It’s the season to be jolly. Only, it doesn’t really feel that way. It’s ten degrees outside, foggy, damp and generally grumpy. So, of course, I’m working on a story set in late summer. I huddle next to the central heating and write about a season when the air is soft and balmy, green leaves rustle in the breeze, and it doesn’t get dark at 3 o’clock in the afternoon. When it would be so much more logical to work on Jack & Gareth’s next book, which is set in January and February and – for a large part – in Northern Sweden.
But that’s rarely how it works. In fact, I seem to have a thing for writing stories out of season.
I remember the first short story course I took many years ago. It was a gorgeously warm summer. The kind where you live outside for most of the time and only go indoors to sleep. So I wrote a mid-February funeral scene for my first assignment, complete with mist and dripping branches and mud squelching underfoot.
This weird juxtaposition of seasons hasn’t really stopped since. Crashed out on the sofa on Boxing Day I write about England in the grip of a heatwave. I wrote the beginning of House Hunt, which takes place in April and May, during NaNoWriMo. I wrote Ghosts, set between Christmas Eve and Valentine’s Day, in the middle of the summer. And since Ghosts is full of Christmas food, I ended up craving sprouts in mustard sauce at a time when none of the green things were around.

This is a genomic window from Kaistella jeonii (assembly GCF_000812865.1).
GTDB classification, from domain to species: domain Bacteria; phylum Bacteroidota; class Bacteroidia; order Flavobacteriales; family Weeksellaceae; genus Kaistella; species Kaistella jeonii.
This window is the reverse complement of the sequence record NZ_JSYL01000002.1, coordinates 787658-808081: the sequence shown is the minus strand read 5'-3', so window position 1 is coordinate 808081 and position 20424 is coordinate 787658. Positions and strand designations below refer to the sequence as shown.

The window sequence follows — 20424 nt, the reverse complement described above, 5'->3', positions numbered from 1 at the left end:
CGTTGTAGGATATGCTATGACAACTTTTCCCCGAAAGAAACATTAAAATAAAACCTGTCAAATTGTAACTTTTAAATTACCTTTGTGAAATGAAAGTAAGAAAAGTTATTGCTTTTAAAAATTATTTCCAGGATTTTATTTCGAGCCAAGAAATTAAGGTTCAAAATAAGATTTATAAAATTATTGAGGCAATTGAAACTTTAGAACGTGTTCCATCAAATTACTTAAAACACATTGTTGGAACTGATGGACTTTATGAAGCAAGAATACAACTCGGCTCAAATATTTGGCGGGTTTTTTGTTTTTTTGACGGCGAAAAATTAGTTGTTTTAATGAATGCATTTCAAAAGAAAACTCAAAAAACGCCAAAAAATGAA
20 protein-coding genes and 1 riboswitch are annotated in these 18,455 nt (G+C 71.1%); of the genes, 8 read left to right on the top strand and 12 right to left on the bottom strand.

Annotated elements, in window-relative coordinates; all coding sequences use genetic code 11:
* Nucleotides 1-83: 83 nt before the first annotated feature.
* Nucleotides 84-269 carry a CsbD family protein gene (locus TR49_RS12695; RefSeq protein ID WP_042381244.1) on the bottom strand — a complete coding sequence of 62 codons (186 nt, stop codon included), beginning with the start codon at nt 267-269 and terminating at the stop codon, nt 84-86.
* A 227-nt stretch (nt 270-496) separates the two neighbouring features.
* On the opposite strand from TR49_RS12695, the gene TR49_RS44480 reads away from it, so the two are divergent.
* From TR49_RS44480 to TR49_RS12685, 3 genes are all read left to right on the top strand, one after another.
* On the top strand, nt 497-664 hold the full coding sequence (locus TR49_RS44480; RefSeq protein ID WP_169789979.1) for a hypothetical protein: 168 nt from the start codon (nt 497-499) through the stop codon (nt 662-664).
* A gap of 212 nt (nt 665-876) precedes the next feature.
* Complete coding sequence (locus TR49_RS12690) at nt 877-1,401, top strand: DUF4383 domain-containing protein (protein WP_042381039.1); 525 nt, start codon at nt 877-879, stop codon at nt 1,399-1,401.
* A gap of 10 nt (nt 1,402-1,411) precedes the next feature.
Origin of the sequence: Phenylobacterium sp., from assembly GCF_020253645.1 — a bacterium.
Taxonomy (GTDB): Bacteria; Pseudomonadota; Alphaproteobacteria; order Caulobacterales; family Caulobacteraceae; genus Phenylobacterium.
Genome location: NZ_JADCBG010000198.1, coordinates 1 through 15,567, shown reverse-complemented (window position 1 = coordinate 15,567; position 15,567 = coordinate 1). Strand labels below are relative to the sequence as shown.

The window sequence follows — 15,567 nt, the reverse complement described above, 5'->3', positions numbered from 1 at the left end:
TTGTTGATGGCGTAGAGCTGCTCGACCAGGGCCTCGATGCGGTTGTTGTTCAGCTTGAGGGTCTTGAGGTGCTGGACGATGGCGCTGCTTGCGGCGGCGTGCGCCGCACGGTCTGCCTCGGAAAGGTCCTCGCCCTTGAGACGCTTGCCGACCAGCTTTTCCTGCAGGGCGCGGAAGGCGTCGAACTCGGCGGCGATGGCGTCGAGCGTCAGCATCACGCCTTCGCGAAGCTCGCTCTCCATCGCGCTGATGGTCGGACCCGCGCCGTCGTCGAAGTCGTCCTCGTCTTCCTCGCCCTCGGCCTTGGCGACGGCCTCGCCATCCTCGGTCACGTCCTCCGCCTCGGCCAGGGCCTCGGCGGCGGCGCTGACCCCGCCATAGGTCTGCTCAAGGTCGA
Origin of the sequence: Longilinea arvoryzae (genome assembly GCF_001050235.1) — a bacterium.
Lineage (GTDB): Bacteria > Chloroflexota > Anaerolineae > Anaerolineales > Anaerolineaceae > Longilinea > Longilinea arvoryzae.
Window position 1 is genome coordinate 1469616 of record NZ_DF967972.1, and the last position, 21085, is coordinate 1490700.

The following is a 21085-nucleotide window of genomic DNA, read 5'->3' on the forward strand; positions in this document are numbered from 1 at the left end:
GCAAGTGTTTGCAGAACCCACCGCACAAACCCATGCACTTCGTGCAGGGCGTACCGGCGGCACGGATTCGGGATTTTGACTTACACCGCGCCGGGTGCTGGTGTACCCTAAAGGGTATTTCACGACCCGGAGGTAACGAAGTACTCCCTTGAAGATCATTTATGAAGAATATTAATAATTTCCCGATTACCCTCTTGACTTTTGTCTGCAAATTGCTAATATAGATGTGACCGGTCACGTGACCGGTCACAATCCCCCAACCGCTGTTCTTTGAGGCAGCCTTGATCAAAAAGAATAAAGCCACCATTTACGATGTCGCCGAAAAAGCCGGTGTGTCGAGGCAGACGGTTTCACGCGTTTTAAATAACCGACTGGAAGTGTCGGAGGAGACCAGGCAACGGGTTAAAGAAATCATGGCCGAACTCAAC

It seems that my writing brain just doesn’t grasp the flow of the seasons.
Still, I’m determined to finish the glassmaker story with its images of warmer days. Just so I can, for once, write about food that I want to eat right now. In the case of Jack and Gareth’s story we have mulled wine and hot cider, gingerbread, and gorgeous, peppery reindeer stew with buttery mashed potatoes. I’ve only eaten the latter once in my life – in Northern Sweden. And it was so good, it simply had to end up in a book.
I can’t explain why I seem to pick stories set at the exact opposite of the seasonal spectrum to work on. Is it wishful thinking? Hankering after something I know I can’t have right then? Or is it the fear that if I don’t write about sun-kissed, vine-ripe tomatoes and fragrant basil in the middle of winter, or soothing, warming stews and hot wine at the height of summer, I won’t get to experience either one ever again?
I haven’t worked that one out just yet, but I’m going to break that duck and spend the first two months of the new year finishing Jack & Gareth’s story. I’ve procrastinated over this one for far too long and the two deserve a bit of the happy. And if there’s a lot of snow, ice and heartache to get through first, at least we’ll do it while it’s snowy and icy outside.
Image credit: DeepGreen | depositphotos.com